Baseline AP (U/L), median (IQR)  420 (197; 613)  171 (100; 343)  0.011° 
Baseline AST (U/L), median (IQR)  85 (57; 149)  40 (33; 74)  0.008° 
Baseline bilirubin (mg/dL), median (IQR)  1.1 (0.7; 1.7)  0.9 (0.6; 1.1)  0.159° 
*

Fisher's exact test.

°

Independent-samples Mann–Whitney U test.

Abbreviations: ANA, antinuclear antibodies; AP, alkaline phosphatase; AST, aspartate aminotransferase; PBC–AIH, primary biliary cirrhosis–autoimmune hepatitis overlap syndrome.

Ultimately, according to the logistic regression, the presence of complete/incomplete criteria for PBC–AIH overlap syndrome was independently associated with a decrease of 40% in serum AP (OR 9.286, p=0.018 (95% CI 1.475–58.467)).

3.2.2Complications

During the follow-up period, 45% of the patients were diagnosed with osteopenia. Hyperlipidaemia was diagnosed in 51% of the patients. Interestingly, no patient developed cirrhosis during the follow-up period.

More severe complications were rare. Two patients presented variceal bleeding, one developed hepatic encephalopathy associated with ascites and one patient with overlap syndrome presented acute hepatitis with coagulopathy. Two patients required liver transplantation for decompensated cirrhosis. There were no documented cases of hepatobiliary neoplasia. Three patients died due to non-hepatic causes (haemorrhagic stroke, heart failure and hypoglycaemic coma).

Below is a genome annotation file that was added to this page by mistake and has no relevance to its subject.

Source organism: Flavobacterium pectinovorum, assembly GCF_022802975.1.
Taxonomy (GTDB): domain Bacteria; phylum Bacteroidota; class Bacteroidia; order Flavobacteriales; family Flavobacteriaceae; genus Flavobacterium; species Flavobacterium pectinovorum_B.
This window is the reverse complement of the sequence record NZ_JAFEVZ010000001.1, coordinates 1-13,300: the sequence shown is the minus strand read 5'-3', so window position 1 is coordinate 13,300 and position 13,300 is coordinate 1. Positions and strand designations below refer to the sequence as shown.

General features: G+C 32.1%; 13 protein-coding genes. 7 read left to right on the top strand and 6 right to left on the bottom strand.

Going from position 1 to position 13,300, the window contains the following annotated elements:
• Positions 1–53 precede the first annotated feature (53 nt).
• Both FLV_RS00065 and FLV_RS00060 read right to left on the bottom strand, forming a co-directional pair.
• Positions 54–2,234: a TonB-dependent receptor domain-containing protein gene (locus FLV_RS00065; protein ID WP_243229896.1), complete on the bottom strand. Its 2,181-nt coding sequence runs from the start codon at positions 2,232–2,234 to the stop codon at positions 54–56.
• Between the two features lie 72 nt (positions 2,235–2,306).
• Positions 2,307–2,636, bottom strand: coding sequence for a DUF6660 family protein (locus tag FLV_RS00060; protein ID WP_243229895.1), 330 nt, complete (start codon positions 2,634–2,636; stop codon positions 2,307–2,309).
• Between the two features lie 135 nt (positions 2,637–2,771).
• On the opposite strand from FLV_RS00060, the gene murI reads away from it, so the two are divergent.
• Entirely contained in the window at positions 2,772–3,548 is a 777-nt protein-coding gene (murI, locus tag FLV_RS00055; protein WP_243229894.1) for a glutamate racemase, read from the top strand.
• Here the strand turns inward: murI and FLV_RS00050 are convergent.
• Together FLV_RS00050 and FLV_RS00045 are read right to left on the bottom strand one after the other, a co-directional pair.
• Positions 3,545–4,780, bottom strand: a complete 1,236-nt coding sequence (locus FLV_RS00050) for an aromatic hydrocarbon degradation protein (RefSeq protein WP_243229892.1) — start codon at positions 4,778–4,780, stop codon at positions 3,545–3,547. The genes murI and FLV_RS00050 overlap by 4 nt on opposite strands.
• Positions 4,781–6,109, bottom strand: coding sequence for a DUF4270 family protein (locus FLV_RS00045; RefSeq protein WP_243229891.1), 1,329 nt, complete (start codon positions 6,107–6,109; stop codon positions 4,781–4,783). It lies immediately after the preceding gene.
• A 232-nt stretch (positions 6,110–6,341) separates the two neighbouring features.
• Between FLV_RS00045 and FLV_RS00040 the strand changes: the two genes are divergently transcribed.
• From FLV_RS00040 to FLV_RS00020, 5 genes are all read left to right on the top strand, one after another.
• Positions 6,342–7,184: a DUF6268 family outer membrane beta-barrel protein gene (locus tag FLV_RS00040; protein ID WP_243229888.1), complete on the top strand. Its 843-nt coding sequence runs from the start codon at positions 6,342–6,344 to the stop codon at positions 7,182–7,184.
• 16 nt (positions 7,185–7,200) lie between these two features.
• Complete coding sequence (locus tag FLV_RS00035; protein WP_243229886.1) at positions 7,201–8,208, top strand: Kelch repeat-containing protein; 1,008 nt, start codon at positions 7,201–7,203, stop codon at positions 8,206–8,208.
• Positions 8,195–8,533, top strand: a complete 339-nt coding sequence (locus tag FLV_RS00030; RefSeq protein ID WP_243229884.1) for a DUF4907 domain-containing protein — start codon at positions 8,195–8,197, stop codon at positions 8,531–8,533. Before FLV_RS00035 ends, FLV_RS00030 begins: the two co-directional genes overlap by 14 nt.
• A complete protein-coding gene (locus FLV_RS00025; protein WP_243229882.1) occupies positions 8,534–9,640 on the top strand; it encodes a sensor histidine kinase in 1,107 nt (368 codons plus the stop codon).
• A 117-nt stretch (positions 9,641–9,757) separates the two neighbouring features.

4Discussion

This is the first study on this subject in Portugal and the documented baseline characteristics of the cohort of patients are similar to those of other regions, as the majority of them were middle-aged women [15]. Patient presentation can be diverse which makes it challenging for practitioners to guarantee adequate management. Moreover, as biochemical response to UDCA is not ideal, treatment failure must be properly assessed with validated scoring systems and alternative treatments are warranted [6]. Additionally, identification of AIH features and characterization of these patients is remarkably important because an erroneous diagnosis can lead to improper management.